Study Finds Strongest Link Yet Between Tanning Beds and Cancer, Especially Among Teens

The FDA seeks a nationwide ban on indoor tanning among those under 18. Right now, a patchwork of laws bar teens from indoor tanning in some states and require parental consent in others.

A study published today in JAMA Dermatology presents the strongest findings yet linking indoor tanning during the teen years with melanoma during young adulthood, especially among young women. Women who tanned indoors were two to six times more likely to develop melanoma, the authors concluded.

The study examined a group of 681 patients with melanoma and a comparison group of 654 patients. Compared with women aged 40 to 49 diagnosed with melanoma, those under age 40 with the disease started tanning at younger ages—between 16 and 25—and tanned more often, with an average of 100 sessions vs. 40.1

One-third of the women diagnosed before age 30 had melanomas on their trunk, compared with one-quarter (24 percent) of those diagnosed between ages 40 to 49. Just two of the women diagnosed with melanoma younger than age 30 reported tanning outdoors, not indoors.

An accompanying editorial, signed by the former Acting Surgeon General who sounded the alarm about rising skin cancer rates, called for further steps to keep teenagers out of tanning beds, warning that “deceptive advertising by the indoor tanning industry can mislead consumers.”2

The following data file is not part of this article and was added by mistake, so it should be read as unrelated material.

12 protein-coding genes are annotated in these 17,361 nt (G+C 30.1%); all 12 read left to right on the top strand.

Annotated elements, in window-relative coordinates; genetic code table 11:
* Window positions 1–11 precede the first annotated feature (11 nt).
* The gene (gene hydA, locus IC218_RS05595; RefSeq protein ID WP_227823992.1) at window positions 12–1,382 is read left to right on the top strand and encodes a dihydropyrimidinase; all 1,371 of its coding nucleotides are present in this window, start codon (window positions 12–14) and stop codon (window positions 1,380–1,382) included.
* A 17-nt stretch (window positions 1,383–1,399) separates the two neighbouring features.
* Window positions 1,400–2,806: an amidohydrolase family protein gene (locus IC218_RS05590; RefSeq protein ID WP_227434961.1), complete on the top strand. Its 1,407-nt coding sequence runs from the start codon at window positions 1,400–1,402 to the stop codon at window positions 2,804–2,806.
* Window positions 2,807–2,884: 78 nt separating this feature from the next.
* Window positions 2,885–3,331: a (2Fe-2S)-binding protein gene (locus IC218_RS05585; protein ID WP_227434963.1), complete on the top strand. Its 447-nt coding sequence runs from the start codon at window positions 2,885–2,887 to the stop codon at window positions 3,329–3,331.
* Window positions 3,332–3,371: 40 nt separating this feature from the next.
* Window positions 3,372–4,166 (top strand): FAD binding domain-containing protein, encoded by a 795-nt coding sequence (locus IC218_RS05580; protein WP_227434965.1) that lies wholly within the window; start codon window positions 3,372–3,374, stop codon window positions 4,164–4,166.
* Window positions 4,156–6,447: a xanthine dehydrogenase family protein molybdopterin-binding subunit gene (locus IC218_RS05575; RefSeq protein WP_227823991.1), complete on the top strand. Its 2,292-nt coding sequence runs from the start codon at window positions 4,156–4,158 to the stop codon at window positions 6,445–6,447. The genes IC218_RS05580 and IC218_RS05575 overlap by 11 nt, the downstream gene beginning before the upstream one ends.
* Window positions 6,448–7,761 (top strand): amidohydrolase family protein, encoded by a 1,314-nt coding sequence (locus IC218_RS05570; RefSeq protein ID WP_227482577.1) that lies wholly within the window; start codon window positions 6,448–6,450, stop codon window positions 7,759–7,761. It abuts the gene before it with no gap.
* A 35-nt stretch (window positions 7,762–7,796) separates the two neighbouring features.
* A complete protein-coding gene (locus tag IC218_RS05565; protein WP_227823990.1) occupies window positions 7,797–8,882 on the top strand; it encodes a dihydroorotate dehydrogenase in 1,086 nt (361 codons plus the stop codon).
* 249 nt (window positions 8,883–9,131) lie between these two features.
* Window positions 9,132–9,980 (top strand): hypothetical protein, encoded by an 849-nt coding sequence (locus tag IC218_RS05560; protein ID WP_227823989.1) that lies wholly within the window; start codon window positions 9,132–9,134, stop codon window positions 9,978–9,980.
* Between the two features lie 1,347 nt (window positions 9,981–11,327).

That official, Boris D. Lushniak, MD, MPH; joined Gery P. Guy Jr., PhD, MPH; and Lisa Richardson MD, MPH, in calling for uniform measure to prevent melanoma. The FDA seeks a nationwide ban on indoor tanning use among those under age 18, which would mirror laws in 13 states. Other states have bans on indoor tanning by teens at younger ages or require parental consent.

The rise in melanoma incidence, especially among young white women, has suggested a link to indoor tanning use, but this study is the first to examine specific age and gender associations to find trends associated with the age of melanoma diagnosis.

The authors, led by DeAnn Lazovich, PhD, acknowledged limitations of the small sample size, but nonetheless concluded, “Indoor tanning is a likely factor for the steeper increase in melanoma rates in the United State among young women compared with men, given the timing of when women initiated indoor tanning relative to the diagnosis.

“The melanoma epidemic can be expected to continue unless indoor tanning is restricted and reduced,” the authors wrote. The editorial writers concurred, saying that the industry was not strict in enforcing parental consent, and that “ongoing surveillance” would be needed to learn the impact of policies to trim indoor tanning rates to prevent a deadly disease.


1. Lazovich D, Vogel RI, Weinstock MA, et al. Association between indoor tanning and melanoma in younger men and women [published online January 27, 2016]. JAMA Dermatol 2016; doi: 10.1001/jamadermatol.2015.2938

2. Guy GP, Watson M, Richardson LC, Lushniak BD. Reducing indoor tanning—an opportunity for melanoma prevention [published online January 27, 2016]. JAMA Dermatol 2016; doi:1001/jamadermatol.2015.3007.